Sanctions on Sudan from the United States

So, I’m watching the Al-Jazeera Arabic channel and find myself shocked to hear for the first time, that the U.S.  has sanctions over Sudanese technology. Naturally, I turned to Google to see if the rest of the world was aware of this. I came across Amanda Sperber’s article from Jan. 2014. WHAT? This has been going on for more than a year! ‘Lo and behold, after some more cyber-digging, I saw I was way off.

Sanctions have been upheld since the 1970s. Guys, that’s 45 years, give or take.

In Sudan, going online only yields a slew of inaccessible pages (credit: UNAMID Photo/flickr)
In Sudan, going online only yields a slew of inaccessible pages (credit: UNAMID Photo/flickr)

From what I’ve heard here in the States, the common standing on blocked sites and programs are primarily the result of Communist government decisions like those China. Yet, here it is happening in a country like Sudan that is not communist, fascist, or any of the like (well, not to my knowledge, anyway). It makes you question what reasons the U.S. might have to blockade resources from Sudan’s students and general populous. Granted, there are what our politically-correct society refers to as “fanatics” in every country, race, religion, and sect. (which, clearly, need to be recognized and stopped). With that said, this should not have to impact the entire general populace, particularly the youth! Students in Sudan are being held back by these technological blockades. Sperber’s piece on TechPresident shows this is exactly the case for then 20, now 21-year-old Afnan Kheir:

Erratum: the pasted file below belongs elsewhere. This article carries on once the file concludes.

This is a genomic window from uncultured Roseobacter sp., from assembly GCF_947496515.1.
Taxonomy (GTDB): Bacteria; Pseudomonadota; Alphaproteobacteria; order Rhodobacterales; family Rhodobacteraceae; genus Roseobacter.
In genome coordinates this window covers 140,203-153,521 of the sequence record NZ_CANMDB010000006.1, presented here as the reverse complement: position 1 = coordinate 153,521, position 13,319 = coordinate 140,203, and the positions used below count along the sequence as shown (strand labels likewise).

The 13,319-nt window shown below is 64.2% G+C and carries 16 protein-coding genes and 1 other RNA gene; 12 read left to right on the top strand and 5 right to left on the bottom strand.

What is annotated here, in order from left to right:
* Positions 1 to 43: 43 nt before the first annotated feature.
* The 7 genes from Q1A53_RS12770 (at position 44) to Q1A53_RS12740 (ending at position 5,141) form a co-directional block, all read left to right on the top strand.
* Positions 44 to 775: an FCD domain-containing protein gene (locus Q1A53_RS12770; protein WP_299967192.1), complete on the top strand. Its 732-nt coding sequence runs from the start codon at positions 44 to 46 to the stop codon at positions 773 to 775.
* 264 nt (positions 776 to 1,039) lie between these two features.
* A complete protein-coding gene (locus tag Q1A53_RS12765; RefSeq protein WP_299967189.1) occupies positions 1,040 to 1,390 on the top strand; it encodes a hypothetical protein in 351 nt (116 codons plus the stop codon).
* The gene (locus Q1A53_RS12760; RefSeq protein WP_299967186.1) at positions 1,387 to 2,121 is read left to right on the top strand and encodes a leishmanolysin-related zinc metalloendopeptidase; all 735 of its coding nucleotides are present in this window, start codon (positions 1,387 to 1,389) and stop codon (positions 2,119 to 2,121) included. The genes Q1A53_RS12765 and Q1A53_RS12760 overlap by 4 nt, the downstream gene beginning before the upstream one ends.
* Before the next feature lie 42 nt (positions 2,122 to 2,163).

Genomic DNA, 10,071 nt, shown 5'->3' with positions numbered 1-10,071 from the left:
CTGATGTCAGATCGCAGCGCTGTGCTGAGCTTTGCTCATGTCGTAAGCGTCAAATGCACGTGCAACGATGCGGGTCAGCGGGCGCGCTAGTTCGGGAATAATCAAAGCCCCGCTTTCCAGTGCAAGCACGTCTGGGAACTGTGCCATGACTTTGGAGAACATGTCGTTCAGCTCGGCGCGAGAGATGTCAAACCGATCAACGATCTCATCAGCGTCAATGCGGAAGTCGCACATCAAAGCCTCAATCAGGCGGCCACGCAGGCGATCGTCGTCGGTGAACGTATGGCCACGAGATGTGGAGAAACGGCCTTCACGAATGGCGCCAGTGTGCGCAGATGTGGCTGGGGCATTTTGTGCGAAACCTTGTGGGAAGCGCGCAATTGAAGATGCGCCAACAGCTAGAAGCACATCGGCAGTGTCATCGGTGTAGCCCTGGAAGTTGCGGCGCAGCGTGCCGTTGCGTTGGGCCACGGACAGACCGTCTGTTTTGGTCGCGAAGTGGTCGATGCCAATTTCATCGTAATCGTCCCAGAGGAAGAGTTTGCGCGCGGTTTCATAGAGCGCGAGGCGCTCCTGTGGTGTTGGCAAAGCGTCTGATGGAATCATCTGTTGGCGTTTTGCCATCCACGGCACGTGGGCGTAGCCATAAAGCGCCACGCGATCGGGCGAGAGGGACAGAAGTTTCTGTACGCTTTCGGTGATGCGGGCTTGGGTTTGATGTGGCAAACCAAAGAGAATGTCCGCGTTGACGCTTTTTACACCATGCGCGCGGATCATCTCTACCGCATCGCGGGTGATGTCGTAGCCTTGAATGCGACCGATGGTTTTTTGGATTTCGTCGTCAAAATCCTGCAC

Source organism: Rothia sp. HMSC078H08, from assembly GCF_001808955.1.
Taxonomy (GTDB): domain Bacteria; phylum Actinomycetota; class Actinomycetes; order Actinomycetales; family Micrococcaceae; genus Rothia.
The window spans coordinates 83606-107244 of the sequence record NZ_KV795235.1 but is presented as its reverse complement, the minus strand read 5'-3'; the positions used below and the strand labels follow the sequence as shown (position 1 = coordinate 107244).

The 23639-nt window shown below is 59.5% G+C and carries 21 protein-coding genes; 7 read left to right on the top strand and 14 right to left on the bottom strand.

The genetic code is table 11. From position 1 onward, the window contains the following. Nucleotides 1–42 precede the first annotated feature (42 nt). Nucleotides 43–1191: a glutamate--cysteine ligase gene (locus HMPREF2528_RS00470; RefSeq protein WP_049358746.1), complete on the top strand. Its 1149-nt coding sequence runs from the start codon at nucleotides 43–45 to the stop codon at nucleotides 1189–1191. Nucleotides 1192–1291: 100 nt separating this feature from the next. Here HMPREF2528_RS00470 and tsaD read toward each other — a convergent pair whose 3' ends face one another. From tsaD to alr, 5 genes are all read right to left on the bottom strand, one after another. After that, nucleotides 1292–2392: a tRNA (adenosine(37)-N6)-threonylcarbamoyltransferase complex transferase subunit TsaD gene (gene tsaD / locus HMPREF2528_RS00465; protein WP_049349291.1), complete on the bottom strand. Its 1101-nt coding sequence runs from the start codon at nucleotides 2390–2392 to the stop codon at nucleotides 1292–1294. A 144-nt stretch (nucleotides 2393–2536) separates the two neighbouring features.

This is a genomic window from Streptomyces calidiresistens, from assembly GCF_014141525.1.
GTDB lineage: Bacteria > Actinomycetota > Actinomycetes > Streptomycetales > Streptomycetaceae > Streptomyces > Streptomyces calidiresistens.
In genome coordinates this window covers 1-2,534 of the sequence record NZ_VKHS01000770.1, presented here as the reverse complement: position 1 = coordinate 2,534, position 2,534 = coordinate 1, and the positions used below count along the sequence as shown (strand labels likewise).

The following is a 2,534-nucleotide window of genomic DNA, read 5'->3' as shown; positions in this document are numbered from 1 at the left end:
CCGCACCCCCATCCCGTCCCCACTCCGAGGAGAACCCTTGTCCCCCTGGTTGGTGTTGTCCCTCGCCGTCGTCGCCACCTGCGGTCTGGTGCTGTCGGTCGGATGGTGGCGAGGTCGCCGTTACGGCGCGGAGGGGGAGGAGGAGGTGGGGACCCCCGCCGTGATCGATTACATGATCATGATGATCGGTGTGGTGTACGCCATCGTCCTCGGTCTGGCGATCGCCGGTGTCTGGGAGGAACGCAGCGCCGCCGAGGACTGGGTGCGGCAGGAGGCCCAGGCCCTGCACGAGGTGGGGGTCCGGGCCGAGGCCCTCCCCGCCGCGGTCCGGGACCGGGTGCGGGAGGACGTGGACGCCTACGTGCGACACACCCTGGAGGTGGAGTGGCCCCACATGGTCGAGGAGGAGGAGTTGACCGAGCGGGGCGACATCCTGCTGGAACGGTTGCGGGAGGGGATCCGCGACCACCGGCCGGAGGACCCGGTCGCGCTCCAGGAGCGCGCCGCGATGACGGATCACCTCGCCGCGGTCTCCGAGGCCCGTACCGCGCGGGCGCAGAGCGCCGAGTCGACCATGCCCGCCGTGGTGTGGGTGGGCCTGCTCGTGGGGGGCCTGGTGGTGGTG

“‘The sanctions in Sudan affected my graduation project and were a great obstacle in my graduation’, Kheir said. Now, luckily our young Sudanese student was able to graduate from the Sudan University of Science and Technology even with her project at stake.”

If the big issue is to defend against the mere possibility of giving access to technology to possible fanatics in Sudan, or even if it’s just because of political upsets (see U.S.-Sudan Relations), what options does this leave for generations to come? Is this really the best long-term, or even short-term solution to a problem that’s, let’s face it, not even ours? Surely, fostering growth and technological advancement and lending support to the younger generation of Sudan would in turn help foster better U.S.-Sudani Relations rather than to stunt any hope for a positive, intelligent future, much less any future.

So, that’s my 2-cents, and then some. Stay savvy.



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